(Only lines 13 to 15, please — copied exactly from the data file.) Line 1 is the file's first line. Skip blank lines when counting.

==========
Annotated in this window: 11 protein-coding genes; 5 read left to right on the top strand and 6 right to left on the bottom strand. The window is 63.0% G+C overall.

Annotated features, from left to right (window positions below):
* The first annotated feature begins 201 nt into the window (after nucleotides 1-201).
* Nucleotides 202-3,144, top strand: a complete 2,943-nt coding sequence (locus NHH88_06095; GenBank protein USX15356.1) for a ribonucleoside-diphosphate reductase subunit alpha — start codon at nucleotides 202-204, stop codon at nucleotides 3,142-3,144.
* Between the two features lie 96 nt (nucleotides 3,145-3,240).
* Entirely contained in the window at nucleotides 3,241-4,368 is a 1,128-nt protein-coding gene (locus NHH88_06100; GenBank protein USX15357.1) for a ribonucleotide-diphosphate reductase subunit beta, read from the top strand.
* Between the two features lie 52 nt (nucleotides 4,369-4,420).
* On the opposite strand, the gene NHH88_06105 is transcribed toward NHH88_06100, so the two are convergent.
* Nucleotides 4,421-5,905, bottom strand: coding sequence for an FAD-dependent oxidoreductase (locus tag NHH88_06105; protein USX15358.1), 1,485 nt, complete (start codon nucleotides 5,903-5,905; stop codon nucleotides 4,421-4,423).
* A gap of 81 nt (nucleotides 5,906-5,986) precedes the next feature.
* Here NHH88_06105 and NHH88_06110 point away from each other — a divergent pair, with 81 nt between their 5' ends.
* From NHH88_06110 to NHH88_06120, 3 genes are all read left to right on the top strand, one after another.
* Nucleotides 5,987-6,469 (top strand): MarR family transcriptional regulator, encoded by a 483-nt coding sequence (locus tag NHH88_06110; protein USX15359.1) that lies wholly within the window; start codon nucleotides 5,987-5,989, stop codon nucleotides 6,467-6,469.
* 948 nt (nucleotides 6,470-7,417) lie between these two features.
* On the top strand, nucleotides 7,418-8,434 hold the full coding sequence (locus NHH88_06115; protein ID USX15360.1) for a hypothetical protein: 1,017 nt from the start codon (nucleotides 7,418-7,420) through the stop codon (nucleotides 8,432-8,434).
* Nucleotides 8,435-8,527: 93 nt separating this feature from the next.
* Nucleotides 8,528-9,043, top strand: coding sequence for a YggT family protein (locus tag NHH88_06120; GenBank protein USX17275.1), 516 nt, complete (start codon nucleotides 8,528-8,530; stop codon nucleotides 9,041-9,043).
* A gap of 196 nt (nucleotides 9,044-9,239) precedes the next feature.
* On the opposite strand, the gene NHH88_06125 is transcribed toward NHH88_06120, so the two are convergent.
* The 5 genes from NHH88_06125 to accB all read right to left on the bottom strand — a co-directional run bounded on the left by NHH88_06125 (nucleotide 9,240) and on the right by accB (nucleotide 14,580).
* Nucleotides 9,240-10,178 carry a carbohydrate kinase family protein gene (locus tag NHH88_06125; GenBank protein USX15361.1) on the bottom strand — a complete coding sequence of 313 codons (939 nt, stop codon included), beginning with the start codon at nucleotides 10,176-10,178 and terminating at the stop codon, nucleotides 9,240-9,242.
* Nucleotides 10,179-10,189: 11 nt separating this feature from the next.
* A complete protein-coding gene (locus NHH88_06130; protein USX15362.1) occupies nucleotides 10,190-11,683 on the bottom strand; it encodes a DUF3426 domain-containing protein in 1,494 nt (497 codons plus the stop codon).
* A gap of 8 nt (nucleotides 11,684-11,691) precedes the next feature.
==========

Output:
* Nucleotides 5,987-6,469 (top strand): MarR family transcriptional regulator, encoded by a 483-nt coding sequence (locus tag NHH88_06110; protein USX15359.1) that lies wholly within the window; start codon nucleotides 5,987-5,989, stop codon nucleotides 6,467-6,469.
* 948 nt (nucleotides 6,470-7,417) lie between these two features.
* On the top strand, nucleotides 7,418-8,434 hold the full coding sequence (locus NHH88_06115; protein ID USX15360.1) for a hypothetical protein: 1,017 nt from the start codon (nucleotides 7,418-7,420) through the stop codon (nucleotides 8,432-8,434).